Kirsti Sandy πŸ”ˆ

Andover Girls

Kelly got sick on the bus,
a tin of Village green apple lip balm
sliding from her blazer pocket
right into the splatter.

It was the raw cookie dough that did it,
those warm balls of flour and sugar
snuck from Home Economics,
now spewed near the overpass
where boys had hurled a boulder onto Route 93
and killed the science teacher on her way home.

The coincidences collide.

Two stops over lived a Holocaust survivor
– near the Vo Tech, a prostitute
murdered by a Tufts professor –
and on one street every house had thyroid cancer
from the chemical plant, everyone said.

You could live in Andover and never know
the coincidences, the collisions,

everyone said.

When Kelly got sick on the bus,
she gathered her jacket, her bag,
stepped over the puddle
– her lip balm floating like a yolk –
and waited, eyes forward, as the door folded open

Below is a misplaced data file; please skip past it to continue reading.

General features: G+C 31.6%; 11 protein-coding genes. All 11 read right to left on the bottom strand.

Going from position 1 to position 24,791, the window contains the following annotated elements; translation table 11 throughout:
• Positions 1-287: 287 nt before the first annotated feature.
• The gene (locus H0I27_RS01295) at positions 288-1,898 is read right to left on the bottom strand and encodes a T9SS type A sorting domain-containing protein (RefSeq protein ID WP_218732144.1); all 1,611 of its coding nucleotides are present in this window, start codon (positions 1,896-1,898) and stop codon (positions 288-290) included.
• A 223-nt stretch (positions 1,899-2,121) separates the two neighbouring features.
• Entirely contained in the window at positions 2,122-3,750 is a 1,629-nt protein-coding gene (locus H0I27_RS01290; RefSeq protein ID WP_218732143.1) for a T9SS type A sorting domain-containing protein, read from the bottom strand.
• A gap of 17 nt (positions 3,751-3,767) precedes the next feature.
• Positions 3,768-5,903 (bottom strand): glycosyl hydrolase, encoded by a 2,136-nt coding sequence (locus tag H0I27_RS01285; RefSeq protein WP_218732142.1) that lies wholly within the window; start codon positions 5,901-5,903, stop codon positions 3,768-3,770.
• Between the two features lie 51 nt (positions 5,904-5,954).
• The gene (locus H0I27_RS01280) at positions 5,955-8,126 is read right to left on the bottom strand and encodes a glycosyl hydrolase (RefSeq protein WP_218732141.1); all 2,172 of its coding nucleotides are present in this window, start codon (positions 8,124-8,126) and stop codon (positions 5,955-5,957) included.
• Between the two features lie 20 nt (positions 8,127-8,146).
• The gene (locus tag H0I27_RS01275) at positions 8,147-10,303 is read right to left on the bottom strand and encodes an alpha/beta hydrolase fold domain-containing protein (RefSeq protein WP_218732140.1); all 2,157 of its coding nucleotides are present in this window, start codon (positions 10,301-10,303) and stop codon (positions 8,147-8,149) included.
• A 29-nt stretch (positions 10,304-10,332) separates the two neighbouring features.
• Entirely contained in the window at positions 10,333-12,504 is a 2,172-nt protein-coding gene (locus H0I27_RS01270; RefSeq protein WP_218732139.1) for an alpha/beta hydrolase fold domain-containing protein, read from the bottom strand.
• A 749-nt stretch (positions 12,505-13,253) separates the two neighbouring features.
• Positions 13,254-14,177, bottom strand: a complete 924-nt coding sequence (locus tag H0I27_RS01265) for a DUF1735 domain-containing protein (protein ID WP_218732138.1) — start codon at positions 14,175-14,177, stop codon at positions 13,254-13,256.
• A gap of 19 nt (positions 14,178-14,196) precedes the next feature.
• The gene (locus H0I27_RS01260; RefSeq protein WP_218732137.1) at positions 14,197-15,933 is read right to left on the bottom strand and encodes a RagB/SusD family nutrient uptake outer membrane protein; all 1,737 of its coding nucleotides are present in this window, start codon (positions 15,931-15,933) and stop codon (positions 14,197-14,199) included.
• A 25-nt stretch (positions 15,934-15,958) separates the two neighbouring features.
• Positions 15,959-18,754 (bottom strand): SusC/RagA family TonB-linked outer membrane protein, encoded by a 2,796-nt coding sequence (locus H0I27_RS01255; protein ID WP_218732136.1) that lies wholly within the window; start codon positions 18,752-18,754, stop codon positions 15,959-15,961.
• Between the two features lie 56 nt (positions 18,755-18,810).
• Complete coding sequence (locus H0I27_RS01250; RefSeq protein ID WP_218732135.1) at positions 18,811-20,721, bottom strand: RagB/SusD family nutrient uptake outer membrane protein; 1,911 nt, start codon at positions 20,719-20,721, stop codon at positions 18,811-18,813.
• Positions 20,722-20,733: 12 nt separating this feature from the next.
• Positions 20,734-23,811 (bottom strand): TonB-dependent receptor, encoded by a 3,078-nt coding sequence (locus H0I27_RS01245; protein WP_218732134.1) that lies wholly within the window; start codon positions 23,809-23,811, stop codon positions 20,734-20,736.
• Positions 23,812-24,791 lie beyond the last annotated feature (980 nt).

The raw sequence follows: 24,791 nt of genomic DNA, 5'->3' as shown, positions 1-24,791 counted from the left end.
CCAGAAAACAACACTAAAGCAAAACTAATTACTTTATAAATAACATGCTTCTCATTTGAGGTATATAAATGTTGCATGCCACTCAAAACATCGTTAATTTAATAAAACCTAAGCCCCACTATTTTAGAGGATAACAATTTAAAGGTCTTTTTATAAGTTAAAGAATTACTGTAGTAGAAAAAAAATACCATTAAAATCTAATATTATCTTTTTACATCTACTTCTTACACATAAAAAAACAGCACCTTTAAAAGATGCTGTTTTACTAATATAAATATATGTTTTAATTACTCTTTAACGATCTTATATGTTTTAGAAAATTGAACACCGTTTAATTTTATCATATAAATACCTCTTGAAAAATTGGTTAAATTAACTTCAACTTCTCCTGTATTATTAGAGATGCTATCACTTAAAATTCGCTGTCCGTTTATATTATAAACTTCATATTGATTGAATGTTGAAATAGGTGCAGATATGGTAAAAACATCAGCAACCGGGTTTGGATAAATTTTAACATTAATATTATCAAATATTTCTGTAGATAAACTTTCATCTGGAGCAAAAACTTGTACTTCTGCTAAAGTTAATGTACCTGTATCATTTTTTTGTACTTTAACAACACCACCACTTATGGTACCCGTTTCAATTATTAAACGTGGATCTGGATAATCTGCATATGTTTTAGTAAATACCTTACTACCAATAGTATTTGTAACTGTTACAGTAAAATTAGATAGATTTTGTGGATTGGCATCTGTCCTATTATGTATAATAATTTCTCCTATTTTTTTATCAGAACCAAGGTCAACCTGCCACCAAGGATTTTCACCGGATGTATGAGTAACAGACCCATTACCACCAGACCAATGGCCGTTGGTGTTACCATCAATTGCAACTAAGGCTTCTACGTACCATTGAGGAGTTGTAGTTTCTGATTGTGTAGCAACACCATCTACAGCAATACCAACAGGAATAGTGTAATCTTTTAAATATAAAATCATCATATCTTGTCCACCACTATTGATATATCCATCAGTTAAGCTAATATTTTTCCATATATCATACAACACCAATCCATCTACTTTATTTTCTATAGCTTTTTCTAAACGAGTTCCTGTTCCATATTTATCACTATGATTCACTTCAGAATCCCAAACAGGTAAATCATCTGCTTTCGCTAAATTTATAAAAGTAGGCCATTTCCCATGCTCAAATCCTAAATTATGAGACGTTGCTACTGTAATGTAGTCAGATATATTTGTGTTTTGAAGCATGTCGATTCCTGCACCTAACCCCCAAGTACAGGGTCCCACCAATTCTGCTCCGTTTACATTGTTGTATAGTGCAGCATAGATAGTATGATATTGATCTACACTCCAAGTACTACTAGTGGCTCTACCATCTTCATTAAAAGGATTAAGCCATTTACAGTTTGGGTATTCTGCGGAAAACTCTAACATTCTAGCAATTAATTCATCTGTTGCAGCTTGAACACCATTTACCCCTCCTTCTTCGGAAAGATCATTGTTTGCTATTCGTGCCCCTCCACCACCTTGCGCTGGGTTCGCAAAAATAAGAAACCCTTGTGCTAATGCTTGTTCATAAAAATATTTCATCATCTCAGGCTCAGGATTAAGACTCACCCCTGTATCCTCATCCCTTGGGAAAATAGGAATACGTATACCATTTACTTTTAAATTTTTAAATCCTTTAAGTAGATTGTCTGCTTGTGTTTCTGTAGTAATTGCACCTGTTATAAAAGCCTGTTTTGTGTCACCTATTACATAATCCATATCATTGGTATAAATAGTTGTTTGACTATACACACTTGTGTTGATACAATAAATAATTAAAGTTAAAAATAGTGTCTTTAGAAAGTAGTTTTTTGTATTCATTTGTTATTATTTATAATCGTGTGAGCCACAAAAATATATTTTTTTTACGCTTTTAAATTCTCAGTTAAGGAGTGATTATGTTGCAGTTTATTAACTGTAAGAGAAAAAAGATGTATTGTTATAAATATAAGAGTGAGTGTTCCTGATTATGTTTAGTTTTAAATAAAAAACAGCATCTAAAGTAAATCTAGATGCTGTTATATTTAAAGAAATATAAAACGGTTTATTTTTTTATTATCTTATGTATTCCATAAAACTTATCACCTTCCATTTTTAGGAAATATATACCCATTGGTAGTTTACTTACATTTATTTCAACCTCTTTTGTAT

to take whatever stop came next.

Author Reading

About the Author

Kirsti Sandy teaches creative writing at Keene State College. Her essay collection, She Lived and the Other Girls Died, was awarded the Monadnock Essay Collection Prize in 2018 and her essay, I Have Come for What Belongs to Me won the Raven Prize for Nonfiction. Her work can be found in Split Lip, Boiler, Under the Gum Tree, and Natural Bridge, among other journals, and four of her poems will be featured in the November issue of Hole in the Head Review. She raises chickens, loves Morgan horses, and is just about as Gen X as you can get.